DraStic - DS Emulator is a Nintendo DS emulator, meaning that it's set to imitate the functionalities of the Nintendo DS hardware and software. Emulators are, roughly speaking, software programs that attempt to gather instructions designed for specific dedicated hardware and translate them into a language that your system can work with.
When you this emulator, you will not find any playable game included. The games must be obtained by other means, and it's basically up to you to look for them.
To legally obtain ROMs, you would have to "dump" the ones you own using various devices such as a Slot 2 and a Flash cart or similar. You can find lots of tutorials online on how to do it. I heavily discourage ROMs from sites, since the games dumped are mostly copyrighted and you'll be engaging in illegal activity. It's very unlikely that you'll get a summon from Nintendo or the game developer, but you never know!
Fortunately, you won't need to a BIOS since DraStic developers included a custom one that improves compatibility. This is a nice update, as you did need to obtain one back in the day. The BIOS is, to put it bluntly, the essential operating system of the console, much like the BIOS you can boot into on PCs to regulate basic aspects of its performance.
Once you've obtained your ROM, you can load it from the main menu. Just select "load new game" and you'll be prompted to an in-built file browser (you'd only have to memorize where you put it). You'll be directed initially to the "rom" folder, which is the emulator's game directory by default.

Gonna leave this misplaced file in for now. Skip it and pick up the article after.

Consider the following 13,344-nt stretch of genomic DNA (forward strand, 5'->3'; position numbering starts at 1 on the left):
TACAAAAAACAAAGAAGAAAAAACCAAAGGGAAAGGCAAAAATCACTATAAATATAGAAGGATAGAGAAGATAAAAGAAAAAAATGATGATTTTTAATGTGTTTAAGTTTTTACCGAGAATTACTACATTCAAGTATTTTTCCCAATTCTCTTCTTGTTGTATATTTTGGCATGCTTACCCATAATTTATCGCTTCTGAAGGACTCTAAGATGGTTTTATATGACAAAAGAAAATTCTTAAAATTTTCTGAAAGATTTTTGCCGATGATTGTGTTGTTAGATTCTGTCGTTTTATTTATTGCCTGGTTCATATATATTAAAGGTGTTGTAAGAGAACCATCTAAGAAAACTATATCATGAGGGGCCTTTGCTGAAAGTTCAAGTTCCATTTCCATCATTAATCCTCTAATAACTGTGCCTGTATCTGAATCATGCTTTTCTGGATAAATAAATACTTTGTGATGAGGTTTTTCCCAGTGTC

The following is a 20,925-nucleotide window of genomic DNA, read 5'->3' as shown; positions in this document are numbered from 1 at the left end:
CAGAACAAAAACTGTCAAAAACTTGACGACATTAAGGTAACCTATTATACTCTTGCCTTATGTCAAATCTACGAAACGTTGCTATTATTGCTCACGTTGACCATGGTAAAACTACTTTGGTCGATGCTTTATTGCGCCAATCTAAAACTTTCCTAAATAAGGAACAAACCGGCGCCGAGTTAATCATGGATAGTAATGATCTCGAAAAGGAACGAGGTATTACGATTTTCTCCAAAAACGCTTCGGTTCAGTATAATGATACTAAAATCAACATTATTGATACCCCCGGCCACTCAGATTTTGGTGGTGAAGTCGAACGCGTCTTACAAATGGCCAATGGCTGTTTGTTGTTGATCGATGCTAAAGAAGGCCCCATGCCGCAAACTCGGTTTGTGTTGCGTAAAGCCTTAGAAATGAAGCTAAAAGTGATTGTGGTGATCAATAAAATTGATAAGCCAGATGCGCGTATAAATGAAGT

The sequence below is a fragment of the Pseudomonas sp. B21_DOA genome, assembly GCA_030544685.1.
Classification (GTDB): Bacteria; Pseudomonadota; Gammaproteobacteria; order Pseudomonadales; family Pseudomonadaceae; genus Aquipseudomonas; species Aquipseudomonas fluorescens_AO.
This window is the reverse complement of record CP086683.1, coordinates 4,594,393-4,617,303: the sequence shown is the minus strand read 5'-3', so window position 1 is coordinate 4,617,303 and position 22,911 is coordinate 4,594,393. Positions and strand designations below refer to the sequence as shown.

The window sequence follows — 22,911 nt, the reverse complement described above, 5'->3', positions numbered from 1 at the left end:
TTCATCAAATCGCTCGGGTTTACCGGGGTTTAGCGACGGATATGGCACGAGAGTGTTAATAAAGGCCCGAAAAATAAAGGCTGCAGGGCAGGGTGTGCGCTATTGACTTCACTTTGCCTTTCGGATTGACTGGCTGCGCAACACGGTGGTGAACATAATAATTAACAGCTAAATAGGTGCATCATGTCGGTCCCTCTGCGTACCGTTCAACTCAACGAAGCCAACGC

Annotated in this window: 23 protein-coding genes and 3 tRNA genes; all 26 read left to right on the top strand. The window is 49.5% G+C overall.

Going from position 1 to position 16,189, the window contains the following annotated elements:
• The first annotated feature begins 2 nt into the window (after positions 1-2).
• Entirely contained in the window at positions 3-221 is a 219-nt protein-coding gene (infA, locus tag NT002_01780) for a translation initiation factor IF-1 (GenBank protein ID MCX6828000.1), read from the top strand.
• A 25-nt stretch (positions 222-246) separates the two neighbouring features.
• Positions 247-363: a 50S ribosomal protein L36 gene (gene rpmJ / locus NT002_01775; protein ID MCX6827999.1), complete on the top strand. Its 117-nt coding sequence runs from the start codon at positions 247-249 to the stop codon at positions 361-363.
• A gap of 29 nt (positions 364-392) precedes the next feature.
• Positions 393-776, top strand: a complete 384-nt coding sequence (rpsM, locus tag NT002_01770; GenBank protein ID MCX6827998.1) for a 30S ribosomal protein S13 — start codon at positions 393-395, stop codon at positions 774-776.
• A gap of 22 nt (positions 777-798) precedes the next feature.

You can also tweak the video, audio, virtual gamepad, and external controller settings, as well as those related to the system itself. Moreover, the settings menu enables you to adjust various quality-of-life features such as auto-save, save/savestate cloud backups (via Google Drive), a frames-per-second (FPS) counter, or fast-forward speeds.
Oh, yes, I forgot that you can create savestates, which are, essentially, points in your playthrough that you can go back to anytime. This feature is a staple feature in most emulators, though, so this is not exactly a crowning achievement.
The video settings are pretty straightforward, but you can utilize a myriad of different shaders (or filters) to enhance the visuals of your games. You may use the ones provided by the developers themselves, or you can opt for downloading custom shaders from reputable sources (the best one is the DraStic forum itself). You can find tons of them uploaded , but keep in mind that you have to sift through a bunch of posts to find the ones you may need.
Finally, the DraStic emulator supports many external controllers, and you may be capable of mapping the buttons as you wish. If you have no external controller, the emulator offers virtual on-screen buttons, which can be difficult to get used to. You can also enable "stylus mode", which grants more control over the lower touchscreen.
DraStic - DS Emulator is definitely worth a try. I would have wished that it came with a free lite version for people who simply want a more "bare-bones" Nintendo DS experience (for lack of a better term) but, alas, we didn't get one.
Did you already try out this amazing emulator? Let us know in the comments section below!